Malaysia is one of the world’s fastest-growing, competitive economies with a significant position in the South East Asian region attributed to its location at the confluence of the intercontinental and intra-Asian maritime trade routes going through the Strait of Malacca. Hence, it is no surprise that Malaysia houses one of the biggest port facilities in the world. It is also a transhipment hub of the Asian region and a preferred point of entry into the South East Asian Market.
Boasting a highly developed maritime shipping sector, Malaysia has been ranked by UNCTAD as the fifth-best linked country in the world, in terms of shipping trade route connectivity, better than the developed economies of Germany and the Netherlands.
Malaysia is the biggest exporter of LNG in the world and possesses the world’s first floating LNG facility. It is also the largest palm oil producer, and subsequently the owner of the world’s biggest palm oil terminal. Due to the advantages of availability of land at affordable rates, infrastructural and technological developments prompted by a steadily growing economy, Malaysia might overtake the dominant port of Singapore in the future and handle the majority of Asia’s maritime cargo traffic.
In this article, let us have a look at the 7 major ports in Malaysia.
Klang port lies on the western shores of the Malaysian Peninsula, at the northern tip of Malacca Strait, linking the capital Kuala Lumpur with the South China sea. Known as the premier port of Malaysia, around 38% of the nation’s international maritime trade passes through this facility. More than 220 million tonnes of cargo was handled at this port in 2018.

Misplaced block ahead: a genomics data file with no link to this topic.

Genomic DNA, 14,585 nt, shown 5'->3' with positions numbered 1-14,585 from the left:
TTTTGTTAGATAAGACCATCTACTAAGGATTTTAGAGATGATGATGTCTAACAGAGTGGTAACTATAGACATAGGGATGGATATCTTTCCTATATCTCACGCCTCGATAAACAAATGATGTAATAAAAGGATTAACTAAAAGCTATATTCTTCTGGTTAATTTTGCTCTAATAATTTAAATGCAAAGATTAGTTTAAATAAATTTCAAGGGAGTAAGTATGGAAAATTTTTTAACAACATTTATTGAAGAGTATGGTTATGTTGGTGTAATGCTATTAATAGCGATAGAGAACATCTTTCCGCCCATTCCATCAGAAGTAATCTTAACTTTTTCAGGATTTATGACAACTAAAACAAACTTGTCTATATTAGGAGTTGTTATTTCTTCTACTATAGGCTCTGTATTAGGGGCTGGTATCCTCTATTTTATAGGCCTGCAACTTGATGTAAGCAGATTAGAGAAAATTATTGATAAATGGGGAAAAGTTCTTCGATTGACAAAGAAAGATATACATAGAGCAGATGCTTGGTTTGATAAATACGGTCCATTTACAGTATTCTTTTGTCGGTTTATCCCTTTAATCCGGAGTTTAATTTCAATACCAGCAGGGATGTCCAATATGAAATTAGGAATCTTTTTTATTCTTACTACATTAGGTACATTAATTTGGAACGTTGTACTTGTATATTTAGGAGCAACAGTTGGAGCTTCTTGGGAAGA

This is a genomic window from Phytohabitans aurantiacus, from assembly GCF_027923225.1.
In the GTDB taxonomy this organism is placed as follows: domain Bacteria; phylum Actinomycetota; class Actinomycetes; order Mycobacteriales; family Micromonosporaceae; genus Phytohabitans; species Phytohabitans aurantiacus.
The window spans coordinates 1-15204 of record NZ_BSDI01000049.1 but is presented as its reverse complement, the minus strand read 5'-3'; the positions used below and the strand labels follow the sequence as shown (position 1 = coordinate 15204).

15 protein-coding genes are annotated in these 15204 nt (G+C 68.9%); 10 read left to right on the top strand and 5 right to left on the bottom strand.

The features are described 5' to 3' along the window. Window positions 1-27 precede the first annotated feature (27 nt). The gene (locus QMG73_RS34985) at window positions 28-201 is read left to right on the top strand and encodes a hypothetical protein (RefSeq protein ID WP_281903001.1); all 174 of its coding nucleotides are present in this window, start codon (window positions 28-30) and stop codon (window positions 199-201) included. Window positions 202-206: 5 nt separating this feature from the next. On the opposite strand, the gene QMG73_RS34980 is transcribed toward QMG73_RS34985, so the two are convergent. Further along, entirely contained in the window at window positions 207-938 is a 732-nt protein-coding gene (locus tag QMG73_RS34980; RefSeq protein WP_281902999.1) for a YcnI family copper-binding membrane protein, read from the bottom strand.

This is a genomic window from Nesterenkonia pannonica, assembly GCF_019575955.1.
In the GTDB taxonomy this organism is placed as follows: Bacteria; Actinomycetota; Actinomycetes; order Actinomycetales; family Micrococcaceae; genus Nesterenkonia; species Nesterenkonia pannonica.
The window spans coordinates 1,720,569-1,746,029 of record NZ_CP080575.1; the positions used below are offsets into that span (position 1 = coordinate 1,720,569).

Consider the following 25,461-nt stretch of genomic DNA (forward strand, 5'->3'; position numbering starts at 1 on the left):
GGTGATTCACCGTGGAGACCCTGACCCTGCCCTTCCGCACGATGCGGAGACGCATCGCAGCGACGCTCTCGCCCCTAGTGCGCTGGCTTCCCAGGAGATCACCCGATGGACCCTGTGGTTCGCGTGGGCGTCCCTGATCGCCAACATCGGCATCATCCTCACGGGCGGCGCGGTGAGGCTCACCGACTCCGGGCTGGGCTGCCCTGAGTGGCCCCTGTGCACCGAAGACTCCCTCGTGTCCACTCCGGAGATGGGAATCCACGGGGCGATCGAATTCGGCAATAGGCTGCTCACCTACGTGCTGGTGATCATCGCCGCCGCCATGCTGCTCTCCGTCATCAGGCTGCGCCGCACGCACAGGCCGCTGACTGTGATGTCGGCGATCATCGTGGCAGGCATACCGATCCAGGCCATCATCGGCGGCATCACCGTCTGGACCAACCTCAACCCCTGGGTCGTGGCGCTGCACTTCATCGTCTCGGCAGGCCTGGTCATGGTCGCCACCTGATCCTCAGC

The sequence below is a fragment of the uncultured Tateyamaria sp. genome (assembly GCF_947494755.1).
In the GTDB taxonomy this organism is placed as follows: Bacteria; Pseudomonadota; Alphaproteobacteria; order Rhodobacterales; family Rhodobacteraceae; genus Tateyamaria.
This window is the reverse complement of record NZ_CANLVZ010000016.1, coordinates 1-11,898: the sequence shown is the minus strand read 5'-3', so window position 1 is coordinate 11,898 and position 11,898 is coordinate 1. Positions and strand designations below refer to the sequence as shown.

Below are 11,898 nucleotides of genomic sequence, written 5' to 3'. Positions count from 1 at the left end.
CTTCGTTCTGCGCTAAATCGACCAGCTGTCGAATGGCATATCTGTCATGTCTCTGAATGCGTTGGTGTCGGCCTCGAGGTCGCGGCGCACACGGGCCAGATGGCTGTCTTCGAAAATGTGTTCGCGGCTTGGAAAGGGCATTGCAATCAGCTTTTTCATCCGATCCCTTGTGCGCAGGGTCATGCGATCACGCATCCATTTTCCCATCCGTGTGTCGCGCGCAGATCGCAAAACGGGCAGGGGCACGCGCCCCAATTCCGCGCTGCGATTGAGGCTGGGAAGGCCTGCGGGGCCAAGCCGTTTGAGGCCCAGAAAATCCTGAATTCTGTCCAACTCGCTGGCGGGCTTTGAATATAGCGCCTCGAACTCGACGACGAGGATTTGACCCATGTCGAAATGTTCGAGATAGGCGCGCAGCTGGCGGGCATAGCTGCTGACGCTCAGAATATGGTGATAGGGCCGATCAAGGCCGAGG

Its location amidst the industrial region of Klang makes it pivotal for the national economy. In 2018, it handled around 12 million TEU and was ranked as the world’s 13th busiest container facility.
Klang port deals with exports of commodities such as timber, automobiles, rubber, liquid bulk such as latex, palm and coconut oil, petroleum goods, fuel and containerised goods. It handles imports of steel coils, rods, wires, billets, fruits, grains, machine equipment etc.
The port comprises 53 berths covering approximately 11.3 thousand m. Out of these, 24 berths are dedicated to container shipments, 11 berths handle breakbulk, 9 docks handle only liquid cargo and 7 are reserved for dry bulk goods. The port also has a facility for bunkering near the passenger berth, handling cruises and small boats. The port boasts an expansive storage area spanning more than 220 thousand sq m comprising transit sheds, warehouses and paved yards.
The Port’s container handling facilities are divided between Westport and Northport. The former comprises 9 container handling facilities capable of handling the world’s biggest container ships and handles around 75% of containers arriving at Port Klang. The latter has 4 container terminals spanning 2.5 km and can accommodate ships weighing not more than 200,000 DWT. Ro-Ro cargo witnessed a rise at the Northport leading the facility to become a crucial redistribution centre of automobiles in the region.
Port of Tanjung Pelepas
This port facility lies in the delta of the Pulai River in the state of Johor in the southern part of Malaysia. It is an important transhipment container facility that is linked with Singapore and Indonesia and is in close proximity to the international shipping routes of the Malacca Strait. Its favourable geographical location made it the 18th busiest container facility in the world, as it handled around 9 million TEU in 2018. A naturally protected harbour operated by the Johor Port Authority, it witnessed significant growth since its opening in 1999.